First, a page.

Advocating for the Field
Now in its third year of strategic opportunity investment, SfN’s commitment to expanded advocacy continued to see increased return via new legislative accomplishments, a growing cadre of passionate advocates, and stronger relationships with policymakers.
An Expanding Legislative Footprint“Since my time [as an ECPA], I've met several times with my senators, congressmen, and even locally with the governor.”
postdoctoral fellow, Washington University School of Medicine
Funding levels increased by $2 billion for NIH in FY 2019. The FY 2019 increase not only represented the fourth year in a row of funding increases for the agency, but the first time in 22 years that NIH funding was secured prior to the start of the new fiscal year. The consistent increases to the NIH budget speaks to the bipartisan nature of scientific research.
The FY 2019 increase included $429 million for the BRAIN Initiative to continue its sixth year of providing neuroscientists the tools and technologies necessary to explore the inner workings of the brain. SfN celebrated the fifth anniversary of the BRAIN Initiative by co-hosting a Congressional BRAIN Investigators Reception on Capitol Hill, along with the Simons Foundation, Allen Brain Institute, American Brain Coalition, and Kavli Foundation. The reception gathered over 30 BRAIN Initiative-funded investigators, the Congressional Neuroscience Caucus, and representatives from NIH and NSF to share stories about their work to untangle the complexities of our body’s most complex organ.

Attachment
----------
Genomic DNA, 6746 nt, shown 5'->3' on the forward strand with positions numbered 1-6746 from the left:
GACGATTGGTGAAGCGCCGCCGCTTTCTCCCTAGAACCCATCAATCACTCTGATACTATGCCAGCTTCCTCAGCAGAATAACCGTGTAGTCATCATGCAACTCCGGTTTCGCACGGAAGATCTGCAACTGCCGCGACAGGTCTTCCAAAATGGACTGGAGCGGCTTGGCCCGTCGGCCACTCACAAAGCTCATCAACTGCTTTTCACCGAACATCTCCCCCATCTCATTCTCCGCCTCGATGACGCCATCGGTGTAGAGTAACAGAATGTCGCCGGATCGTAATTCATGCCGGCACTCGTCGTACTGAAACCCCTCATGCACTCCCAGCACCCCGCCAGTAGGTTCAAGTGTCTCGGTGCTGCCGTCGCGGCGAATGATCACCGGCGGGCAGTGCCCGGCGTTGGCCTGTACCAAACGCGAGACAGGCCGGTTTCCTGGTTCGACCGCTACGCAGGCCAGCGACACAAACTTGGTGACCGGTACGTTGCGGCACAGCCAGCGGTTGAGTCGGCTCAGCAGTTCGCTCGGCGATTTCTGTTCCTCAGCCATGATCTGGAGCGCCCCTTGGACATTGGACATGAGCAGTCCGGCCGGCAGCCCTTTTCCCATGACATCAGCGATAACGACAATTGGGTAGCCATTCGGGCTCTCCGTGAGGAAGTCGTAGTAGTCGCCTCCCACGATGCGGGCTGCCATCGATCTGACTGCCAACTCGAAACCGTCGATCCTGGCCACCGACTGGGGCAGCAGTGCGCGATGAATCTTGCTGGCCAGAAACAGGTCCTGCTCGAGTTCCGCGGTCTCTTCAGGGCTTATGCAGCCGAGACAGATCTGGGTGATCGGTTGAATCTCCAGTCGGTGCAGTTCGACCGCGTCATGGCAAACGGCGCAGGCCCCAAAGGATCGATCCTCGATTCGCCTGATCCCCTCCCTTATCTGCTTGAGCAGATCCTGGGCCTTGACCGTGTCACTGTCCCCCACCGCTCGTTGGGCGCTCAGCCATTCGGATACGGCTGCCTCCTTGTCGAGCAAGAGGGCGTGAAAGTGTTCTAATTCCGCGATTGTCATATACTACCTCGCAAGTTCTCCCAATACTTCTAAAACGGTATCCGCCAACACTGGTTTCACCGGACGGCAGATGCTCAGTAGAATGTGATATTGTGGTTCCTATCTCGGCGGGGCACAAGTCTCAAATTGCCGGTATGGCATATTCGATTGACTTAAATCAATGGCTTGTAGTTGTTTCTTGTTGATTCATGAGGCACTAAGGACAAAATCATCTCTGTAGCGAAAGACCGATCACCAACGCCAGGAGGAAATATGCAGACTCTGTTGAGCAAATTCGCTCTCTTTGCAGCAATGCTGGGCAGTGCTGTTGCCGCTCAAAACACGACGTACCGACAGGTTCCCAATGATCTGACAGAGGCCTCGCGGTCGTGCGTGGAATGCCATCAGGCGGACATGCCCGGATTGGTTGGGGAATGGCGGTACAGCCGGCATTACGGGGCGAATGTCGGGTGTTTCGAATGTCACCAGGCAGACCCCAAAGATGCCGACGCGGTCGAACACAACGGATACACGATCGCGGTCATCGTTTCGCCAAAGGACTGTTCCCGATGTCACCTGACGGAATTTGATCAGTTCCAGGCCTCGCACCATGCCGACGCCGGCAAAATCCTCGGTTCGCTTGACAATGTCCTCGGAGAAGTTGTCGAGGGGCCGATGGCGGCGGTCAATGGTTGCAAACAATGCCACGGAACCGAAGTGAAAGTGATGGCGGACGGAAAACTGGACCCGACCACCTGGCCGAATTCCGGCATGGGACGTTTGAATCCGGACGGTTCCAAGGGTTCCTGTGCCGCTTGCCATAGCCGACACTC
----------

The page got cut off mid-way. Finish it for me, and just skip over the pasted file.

The NSF received a four percent increase to its budget, but only after a 35-day government shutdown shuttered the agency. NeuroAdvocates responded to the shutdown via an action alert urging their representatives to fulfill their public service responsibilities and provide funding for NSF. At the organizational level, SfN partnered with a large community of science advocacy groups, including Research!America, the American Academy for the Advancement of Science (AAAS), and the Coalition for the National Science Foundation to emphasize the costs of the unnecessary shutdown on scientists across the country.
A simple handshake between a policymaker and NeuroAdvocate can be the beginning of a strong relationship in support of neuroscience. Copyright Society for Neuroscience. All rights reserved.
The Government and Public Affairs Committee approved SfN’s expansion of its advocacy efforts to include the Congressionally Directed Medical Research Programs (CDMRP) under the Department of Defense, as well as neuroscience research supported by the Department of Veterans Affairs (VA). The CDMRP provides research funding with the goal of improving health care for members of the military and the American public. VA research focuses on issues impacting military veterans, such as prosthetics and posttraumatic stress disorder.“If we really, really want the public to engage with us and be willing to fund research, then we need to tell them what it is that we're doing.”
graduate student, Princeton University
Nurturing Advocates Around the Globe